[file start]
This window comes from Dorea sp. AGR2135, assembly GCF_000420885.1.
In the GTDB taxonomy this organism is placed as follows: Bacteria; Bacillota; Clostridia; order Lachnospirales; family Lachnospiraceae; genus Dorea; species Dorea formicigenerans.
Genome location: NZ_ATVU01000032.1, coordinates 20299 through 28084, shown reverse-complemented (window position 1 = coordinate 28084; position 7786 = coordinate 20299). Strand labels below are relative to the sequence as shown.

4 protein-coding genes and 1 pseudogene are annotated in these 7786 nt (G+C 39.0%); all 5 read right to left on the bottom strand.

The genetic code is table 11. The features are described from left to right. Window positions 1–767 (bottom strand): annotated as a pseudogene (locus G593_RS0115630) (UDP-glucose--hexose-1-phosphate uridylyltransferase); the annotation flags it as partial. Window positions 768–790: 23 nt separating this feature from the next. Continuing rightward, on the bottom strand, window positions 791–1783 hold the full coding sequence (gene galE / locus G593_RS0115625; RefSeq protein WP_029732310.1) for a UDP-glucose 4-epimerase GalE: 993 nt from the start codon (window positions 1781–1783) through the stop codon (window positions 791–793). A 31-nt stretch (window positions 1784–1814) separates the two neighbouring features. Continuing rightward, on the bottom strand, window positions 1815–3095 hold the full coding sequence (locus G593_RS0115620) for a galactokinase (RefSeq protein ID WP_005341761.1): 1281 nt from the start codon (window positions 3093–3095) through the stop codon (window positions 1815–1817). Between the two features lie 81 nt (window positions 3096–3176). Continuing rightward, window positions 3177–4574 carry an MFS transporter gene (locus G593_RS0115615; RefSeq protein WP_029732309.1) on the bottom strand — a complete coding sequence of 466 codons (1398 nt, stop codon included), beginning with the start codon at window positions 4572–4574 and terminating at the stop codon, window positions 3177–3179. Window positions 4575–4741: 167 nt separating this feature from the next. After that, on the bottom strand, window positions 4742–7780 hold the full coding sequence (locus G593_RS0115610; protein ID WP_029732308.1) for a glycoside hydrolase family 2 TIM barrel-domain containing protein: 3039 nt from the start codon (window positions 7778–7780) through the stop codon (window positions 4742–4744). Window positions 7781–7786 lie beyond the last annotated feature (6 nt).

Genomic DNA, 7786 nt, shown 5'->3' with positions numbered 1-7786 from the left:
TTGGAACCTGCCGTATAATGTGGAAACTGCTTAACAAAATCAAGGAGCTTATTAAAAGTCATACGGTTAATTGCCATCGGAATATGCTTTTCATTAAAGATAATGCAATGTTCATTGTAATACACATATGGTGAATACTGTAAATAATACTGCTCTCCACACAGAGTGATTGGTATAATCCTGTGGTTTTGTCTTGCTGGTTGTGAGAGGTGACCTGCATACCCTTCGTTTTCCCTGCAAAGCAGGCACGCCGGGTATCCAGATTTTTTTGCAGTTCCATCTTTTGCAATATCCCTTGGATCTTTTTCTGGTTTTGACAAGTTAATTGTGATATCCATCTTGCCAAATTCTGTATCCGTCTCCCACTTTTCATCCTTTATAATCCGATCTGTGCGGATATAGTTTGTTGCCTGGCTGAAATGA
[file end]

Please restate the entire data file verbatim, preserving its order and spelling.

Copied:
This window comes from Dorea sp. AGR2135, assembly GCF_000420885.1.
In the GTDB taxonomy this organism is placed as follows: Bacteria; Bacillota; Clostridia; order Lachnospirales; family Lachnospiraceae; genus Dorea; species Dorea formicigenerans.
Genome location: NZ_ATVU01000032.1, coordinates 20299 through 28084, shown reverse-complemented (window position 1 = coordinate 28084; position 7786 = coordinate 20299). Strand labels below are relative to the sequence as shown.

4 protein-coding genes and 1 pseudogene are annotated in these 7786 nt (G+C 39.0%); all 5 read right to left on the bottom strand.

The genetic code is table 11. The features are described from left to right. Window positions 1–767 (bottom strand): annotated as a pseudogene (locus G593_RS0115630) (UDP-glucose--hexose-1-phosphate uridylyltransferase); the annotation flags it as partial. Window positions 768–790: 23 nt separating this feature from the next. Continuing rightward, on the bottom strand, window positions 791–1783 hold the full coding sequence (gene galE / locus G593_RS0115625; RefSeq protein WP_029732310.1) for a UDP-glucose 4-epimerase GalE: 993 nt from the start codon (window positions 1781–1783) through the stop codon (window positions 791–793). A 31-nt stretch (window positions 1784–1814) separates the two neighbouring features. Continuing rightward, on the bottom strand, window positions 1815–3095 hold the full coding sequence (locus G593_RS0115620) for a galactokinase (RefSeq protein ID WP_005341761.1): 1281 nt from the start codon (window positions 3093–3095) through the stop codon (window positions 1815–1817). Between the two features lie 81 nt (window positions 3096–3176). Continuing rightward, window positions 3177–4574 carry an MFS transporter gene (locus G593_RS0115615; RefSeq protein WP_029732309.1) on the bottom strand — a complete coding sequence of 466 codons (1398 nt, stop codon included), beginning with the start codon at window positions 4572–4574 and terminating at the stop codon, window positions 3177–3179. Window positions 4575–4741: 167 nt separating this feature from the next. After that, on the bottom strand, window positions 4742–7780 hold the full coding sequence (locus G593_RS0115610; protein ID WP_029732308.1) for a glycoside hydrolase family 2 TIM barrel-domain containing protein: 3039 nt from the start codon (window positions 7778–7780) through the stop codon (window positions 4742–4744). Window positions 7781–7786 lie beyond the last annotated feature (6 nt).

Genomic DNA, 7786 nt, shown 5'->3' with positions numbered 1-7786 from the left:
TTGGAACCTGCCGTATAATGTGGAAACTGCTTAACAAAATCAAGGAGCTTATTAAAAGTCATACGGTTAATTGCCATCGGAATATGCTTTTCATTAAAGATAATGCAATGTTCATTGTAATACACATATGGTGAATACTGTAAATAATACTGCTCTCCACACAGAGTGATTGGTATAATCCTGTGGTTTTGTCTTGCTGGTTGTGAGAGGTGACCTGCATACCCTTCGTTTTCCCTGCAAAGCAGGCACGCCGGGTATCCAGATTTTTTTGCAGTTCCATCTTTTGCAATATCCCTTGGATCTTTTTCTGGTTTTGACAAGTTAATTGTGATATCCATCTTGCCAAATTCTGTATCCGTCTCCCACTTTTCATCCTTTATAATCCGATCTGTGCGGATATAGTTTGTTGCCTGGCTGAAATGA